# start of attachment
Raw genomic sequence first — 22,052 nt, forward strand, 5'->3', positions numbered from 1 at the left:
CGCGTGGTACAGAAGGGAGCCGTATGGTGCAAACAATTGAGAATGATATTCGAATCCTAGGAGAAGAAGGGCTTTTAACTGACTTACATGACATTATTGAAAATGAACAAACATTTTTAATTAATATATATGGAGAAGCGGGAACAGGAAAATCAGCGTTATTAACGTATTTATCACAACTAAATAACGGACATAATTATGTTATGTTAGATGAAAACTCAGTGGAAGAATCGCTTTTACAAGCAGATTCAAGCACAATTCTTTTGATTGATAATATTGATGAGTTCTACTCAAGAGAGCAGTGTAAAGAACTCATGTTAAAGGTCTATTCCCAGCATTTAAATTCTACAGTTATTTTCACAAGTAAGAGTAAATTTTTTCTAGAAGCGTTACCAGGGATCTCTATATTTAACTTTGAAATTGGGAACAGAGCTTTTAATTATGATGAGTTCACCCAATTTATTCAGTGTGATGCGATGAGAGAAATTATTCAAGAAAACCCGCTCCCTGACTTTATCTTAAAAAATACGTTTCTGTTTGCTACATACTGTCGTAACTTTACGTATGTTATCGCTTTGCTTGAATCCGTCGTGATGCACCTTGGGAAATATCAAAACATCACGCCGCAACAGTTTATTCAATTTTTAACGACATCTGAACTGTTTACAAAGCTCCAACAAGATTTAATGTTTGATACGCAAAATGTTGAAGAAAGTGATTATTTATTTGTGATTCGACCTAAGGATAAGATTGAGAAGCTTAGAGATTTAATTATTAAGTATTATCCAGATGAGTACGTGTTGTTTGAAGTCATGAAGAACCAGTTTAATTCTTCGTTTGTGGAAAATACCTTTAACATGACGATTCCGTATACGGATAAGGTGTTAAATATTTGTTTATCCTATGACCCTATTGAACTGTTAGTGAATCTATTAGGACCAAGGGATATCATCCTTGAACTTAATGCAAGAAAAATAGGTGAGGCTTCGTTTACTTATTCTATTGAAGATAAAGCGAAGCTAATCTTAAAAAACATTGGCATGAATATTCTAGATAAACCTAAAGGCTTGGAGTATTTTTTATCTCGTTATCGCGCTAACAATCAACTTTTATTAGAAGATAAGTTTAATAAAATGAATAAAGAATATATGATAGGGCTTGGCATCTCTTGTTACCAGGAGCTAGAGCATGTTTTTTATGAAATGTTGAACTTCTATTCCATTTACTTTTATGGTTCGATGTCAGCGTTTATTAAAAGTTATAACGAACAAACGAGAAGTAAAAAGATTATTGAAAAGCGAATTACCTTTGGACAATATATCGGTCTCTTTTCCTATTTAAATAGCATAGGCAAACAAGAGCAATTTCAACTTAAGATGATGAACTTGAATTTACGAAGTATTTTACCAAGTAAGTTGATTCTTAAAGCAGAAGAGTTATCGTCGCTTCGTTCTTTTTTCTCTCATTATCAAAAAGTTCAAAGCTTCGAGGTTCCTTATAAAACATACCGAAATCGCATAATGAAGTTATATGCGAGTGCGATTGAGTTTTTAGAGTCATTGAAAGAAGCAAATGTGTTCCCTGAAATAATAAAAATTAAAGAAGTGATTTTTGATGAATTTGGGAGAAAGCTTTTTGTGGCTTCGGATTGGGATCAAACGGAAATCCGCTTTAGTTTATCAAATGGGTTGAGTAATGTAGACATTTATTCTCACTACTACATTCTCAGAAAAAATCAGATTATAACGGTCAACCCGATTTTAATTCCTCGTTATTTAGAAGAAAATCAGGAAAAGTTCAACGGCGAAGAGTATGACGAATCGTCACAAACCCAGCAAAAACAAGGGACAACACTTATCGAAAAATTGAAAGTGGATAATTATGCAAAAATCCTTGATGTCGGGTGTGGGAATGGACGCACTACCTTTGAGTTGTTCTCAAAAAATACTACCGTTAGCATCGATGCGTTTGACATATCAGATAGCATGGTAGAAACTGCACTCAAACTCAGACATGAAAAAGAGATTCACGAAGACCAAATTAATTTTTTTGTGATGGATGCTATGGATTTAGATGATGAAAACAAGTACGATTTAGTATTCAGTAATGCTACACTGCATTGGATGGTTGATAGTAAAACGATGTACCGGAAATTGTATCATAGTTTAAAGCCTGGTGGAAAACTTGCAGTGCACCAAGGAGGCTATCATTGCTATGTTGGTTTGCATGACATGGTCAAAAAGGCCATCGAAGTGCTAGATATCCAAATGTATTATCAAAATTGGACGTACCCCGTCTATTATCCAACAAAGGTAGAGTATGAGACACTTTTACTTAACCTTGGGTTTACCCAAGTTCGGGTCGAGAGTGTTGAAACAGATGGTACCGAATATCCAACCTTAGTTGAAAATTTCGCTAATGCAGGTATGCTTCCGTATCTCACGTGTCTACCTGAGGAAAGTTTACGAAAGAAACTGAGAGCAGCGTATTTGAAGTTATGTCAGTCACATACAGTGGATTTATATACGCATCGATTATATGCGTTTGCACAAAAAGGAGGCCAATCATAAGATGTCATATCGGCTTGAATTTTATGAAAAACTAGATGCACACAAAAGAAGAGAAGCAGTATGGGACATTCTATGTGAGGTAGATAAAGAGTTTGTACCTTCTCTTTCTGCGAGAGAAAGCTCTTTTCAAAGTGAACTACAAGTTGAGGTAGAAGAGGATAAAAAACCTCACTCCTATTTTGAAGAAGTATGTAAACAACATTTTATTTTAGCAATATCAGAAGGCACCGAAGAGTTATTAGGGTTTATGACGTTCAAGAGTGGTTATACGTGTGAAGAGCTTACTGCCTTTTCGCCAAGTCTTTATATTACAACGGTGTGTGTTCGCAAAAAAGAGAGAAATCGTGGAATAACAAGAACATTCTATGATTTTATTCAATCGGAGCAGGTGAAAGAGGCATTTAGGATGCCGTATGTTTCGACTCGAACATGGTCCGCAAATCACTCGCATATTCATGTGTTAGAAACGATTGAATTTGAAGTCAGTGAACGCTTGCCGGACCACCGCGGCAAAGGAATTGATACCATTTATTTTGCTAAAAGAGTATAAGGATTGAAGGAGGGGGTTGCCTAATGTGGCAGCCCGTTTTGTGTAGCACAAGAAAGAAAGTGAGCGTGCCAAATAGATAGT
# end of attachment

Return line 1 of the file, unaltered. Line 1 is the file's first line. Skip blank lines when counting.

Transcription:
Raw genomic sequence first — 22,052 nt, forward strand, 5'->3', positions numbered from 1 at the left: